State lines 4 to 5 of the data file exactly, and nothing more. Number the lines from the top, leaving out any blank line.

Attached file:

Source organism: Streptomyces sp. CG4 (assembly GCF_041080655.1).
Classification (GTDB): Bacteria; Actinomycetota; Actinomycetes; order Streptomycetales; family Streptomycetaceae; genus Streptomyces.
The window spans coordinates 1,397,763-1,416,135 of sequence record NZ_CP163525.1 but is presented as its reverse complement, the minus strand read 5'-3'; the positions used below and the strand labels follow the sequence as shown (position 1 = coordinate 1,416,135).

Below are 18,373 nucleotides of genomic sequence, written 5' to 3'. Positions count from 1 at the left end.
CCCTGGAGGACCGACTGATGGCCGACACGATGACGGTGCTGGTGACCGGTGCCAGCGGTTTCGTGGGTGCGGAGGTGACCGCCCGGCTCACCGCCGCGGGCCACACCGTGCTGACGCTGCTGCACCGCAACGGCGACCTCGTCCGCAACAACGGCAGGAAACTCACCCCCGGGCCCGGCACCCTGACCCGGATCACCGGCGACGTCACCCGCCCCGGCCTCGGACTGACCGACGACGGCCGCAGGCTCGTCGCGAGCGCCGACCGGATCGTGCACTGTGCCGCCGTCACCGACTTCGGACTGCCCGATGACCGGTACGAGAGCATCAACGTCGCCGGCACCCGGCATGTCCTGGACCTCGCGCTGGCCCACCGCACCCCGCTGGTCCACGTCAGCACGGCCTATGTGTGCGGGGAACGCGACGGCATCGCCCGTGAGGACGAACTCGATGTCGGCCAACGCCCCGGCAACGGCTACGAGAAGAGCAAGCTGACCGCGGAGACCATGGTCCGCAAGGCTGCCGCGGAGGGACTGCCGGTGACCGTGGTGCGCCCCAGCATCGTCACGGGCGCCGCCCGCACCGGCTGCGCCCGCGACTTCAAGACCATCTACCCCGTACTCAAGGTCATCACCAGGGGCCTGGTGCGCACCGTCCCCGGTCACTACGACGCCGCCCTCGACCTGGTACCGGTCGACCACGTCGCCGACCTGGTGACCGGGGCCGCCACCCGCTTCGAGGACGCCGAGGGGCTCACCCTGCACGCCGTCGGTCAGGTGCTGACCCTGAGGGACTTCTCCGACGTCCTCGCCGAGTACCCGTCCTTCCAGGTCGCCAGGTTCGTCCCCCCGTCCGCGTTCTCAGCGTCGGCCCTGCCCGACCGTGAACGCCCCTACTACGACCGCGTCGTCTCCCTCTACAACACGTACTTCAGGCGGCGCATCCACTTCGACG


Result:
Below are 18,373 nucleotides of genomic sequence, written 5' to 3'. Positions count from 1 at the left end.
CCCTGGAGGACCGACTGATGGCCGACACGATGACGGTGCTGGTGACCGGTGCCAGCGGTTTCGTGGGTGCGGAGGTGACCGCCCGGCTCACCGCCGCGGGCCACACCGTGCTGACGCTGCTGCACCGCAACGGCGACCTCGTCCGCAACAACGGCAGGAAACTCACCCCCGGGCCCGGCACCCTGACCCGGATCACCGGCGACGTCACCCGCCCCGGCCTCGGACTGACCGACGACGGCCGCAGGCTCGTCGCGAGCGCCGACCGGATCGTGCACTGTGCCGCCGTCACCGACTTCGGACTGCCCGATGACCGGTACGAGAGCATCAACGTCGCCGGCACCCGGCATGTCCTGGACCTCGCGCTGGCCCACCGCACCCCGCTGGTCCACGTCAGCACGGCCTATGTGTGCGGGGAACGCGACGGCATCGCCCGTGAGGACGAACTCGATGTCGGCCAACGCCCCGGCAACGGCTACGAGAAGAGCAAGCTGACCGCGGAGACCATGGTCCGCAAGGCTGCCGCGGAGGGACTGCCGGTGACCGTGGTGCGCCCCAGCATCGTCACGGGCGCCGCCCGCACCGGCTGCGCCCGCGACTTCAAGACCATCTACCCCGTACTCAAGGTCATCACCAGGGGCCTGGTGCGCACCGTCCCCGGTCACTACGACGCCGCCCTCGACCTGGTACCGGTCGACCACGTCGCCGACCTGGTGACCGGGGCCGCCACCCGCTTCGAGGACGCCGAGGGGCTCACCCTGCACGCCGTCGGTCAGGTGCTGACCCTGAGGGACTTCTCCGACGTCCTCGCCGAGTACCCGTCCTTCCAGGTCGCCAGGTTCGTCCCCCCGTCCGCGTTCTCAGCGTCGGCCCTGCCCGACCGTGAACGCCCCTACTACGACCGCGTCGTCTCCCTCTACAACACGTACTTCAGGCGGCGCATCCACTTCGACG